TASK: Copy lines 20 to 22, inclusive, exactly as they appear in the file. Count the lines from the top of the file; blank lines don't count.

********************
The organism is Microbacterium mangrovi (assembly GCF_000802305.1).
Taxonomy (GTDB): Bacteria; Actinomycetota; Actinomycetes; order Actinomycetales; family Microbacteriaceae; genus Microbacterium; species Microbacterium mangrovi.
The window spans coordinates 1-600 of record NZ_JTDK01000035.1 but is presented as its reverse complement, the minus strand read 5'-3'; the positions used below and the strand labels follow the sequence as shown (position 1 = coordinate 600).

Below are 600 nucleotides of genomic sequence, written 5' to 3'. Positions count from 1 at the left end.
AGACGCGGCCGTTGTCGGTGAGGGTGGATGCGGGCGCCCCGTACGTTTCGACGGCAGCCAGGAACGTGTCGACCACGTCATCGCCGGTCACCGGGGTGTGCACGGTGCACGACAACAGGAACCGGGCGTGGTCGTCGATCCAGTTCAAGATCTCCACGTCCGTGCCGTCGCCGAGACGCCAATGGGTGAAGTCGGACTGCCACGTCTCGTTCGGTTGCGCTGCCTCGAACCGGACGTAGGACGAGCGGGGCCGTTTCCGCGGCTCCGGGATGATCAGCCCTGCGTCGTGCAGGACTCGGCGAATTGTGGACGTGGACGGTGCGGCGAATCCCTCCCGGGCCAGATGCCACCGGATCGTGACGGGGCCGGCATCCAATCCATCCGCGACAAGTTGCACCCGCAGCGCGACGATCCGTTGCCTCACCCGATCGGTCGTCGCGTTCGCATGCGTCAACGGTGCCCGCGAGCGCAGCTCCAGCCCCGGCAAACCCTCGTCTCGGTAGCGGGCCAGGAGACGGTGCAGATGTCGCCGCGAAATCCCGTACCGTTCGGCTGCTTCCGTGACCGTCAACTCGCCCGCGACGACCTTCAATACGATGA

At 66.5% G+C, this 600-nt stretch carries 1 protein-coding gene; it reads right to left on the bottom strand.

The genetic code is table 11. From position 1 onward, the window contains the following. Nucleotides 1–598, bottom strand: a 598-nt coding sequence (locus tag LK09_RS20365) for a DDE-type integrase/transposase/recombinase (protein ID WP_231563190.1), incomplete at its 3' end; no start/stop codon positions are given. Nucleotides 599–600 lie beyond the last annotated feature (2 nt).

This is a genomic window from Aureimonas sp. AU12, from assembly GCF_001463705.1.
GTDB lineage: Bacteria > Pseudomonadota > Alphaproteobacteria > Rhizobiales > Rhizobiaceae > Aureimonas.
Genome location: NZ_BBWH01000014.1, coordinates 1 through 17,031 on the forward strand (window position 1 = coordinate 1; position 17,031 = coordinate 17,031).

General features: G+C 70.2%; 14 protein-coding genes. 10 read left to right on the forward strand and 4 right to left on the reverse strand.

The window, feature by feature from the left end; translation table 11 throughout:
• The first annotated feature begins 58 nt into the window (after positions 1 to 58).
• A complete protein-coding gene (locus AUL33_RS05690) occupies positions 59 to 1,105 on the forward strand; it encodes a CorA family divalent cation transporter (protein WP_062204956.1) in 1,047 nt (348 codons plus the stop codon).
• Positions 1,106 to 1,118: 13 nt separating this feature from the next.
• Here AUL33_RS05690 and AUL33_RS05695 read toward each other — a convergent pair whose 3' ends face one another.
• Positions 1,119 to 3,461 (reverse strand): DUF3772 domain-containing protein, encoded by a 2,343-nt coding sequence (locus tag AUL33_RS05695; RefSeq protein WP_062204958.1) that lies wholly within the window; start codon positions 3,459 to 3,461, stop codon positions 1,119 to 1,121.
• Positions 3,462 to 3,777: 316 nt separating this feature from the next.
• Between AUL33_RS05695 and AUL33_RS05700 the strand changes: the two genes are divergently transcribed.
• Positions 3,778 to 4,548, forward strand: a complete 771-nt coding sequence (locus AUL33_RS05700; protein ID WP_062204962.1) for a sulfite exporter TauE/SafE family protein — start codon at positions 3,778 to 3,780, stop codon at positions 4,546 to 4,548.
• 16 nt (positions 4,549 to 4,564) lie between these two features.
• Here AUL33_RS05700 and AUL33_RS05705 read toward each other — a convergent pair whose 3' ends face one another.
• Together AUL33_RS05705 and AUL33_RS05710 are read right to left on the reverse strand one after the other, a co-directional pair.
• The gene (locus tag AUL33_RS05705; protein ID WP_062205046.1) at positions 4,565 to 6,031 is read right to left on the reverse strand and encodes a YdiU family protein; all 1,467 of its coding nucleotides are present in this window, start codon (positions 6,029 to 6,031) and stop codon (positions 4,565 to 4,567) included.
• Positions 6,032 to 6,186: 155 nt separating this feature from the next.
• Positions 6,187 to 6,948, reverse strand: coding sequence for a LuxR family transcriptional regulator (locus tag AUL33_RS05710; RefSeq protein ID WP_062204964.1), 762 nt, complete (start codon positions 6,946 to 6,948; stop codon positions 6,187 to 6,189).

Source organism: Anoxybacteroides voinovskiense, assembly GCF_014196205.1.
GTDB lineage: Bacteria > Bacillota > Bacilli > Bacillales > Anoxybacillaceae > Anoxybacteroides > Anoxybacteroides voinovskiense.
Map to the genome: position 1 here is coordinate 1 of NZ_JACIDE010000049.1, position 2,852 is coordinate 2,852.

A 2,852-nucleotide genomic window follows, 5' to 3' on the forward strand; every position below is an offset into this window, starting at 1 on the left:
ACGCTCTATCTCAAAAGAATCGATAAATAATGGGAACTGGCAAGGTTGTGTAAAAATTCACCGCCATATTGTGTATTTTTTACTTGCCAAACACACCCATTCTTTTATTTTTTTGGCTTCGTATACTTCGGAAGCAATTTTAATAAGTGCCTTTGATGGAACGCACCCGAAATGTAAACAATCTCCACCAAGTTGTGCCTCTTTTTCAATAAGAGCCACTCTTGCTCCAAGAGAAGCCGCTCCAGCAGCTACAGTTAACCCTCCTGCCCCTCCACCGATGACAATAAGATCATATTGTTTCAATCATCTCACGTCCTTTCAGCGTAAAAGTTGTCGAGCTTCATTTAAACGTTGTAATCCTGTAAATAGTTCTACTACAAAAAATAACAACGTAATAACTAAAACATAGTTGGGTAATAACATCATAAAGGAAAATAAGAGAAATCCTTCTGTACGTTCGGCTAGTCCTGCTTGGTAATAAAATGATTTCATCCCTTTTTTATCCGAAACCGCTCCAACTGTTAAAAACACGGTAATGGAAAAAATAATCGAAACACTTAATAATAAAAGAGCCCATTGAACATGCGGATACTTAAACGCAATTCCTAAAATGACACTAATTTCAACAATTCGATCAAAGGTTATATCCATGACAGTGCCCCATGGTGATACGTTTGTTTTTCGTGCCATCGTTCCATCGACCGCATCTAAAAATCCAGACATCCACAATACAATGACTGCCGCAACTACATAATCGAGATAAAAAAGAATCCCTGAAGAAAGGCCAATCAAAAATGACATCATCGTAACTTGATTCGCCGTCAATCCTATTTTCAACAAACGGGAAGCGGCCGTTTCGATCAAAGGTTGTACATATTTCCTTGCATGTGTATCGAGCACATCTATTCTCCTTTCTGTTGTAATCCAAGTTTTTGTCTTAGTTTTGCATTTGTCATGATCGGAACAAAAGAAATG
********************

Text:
• Positions 3,778 to 4,548, forward strand: a complete 771-nt coding sequence (locus AUL33_RS05700; protein ID WP_062204962.1) for a sulfite exporter TauE/SafE family protein — start codon at positions 3,778 to 3,780, stop codon at positions 4,546 to 4,548.
• 16 nt (positions 4,549 to 4,564) lie between these two features.
• Here AUL33_RS05700 and AUL33_RS05705 read toward each other — a convergent pair whose 3' ends face one another.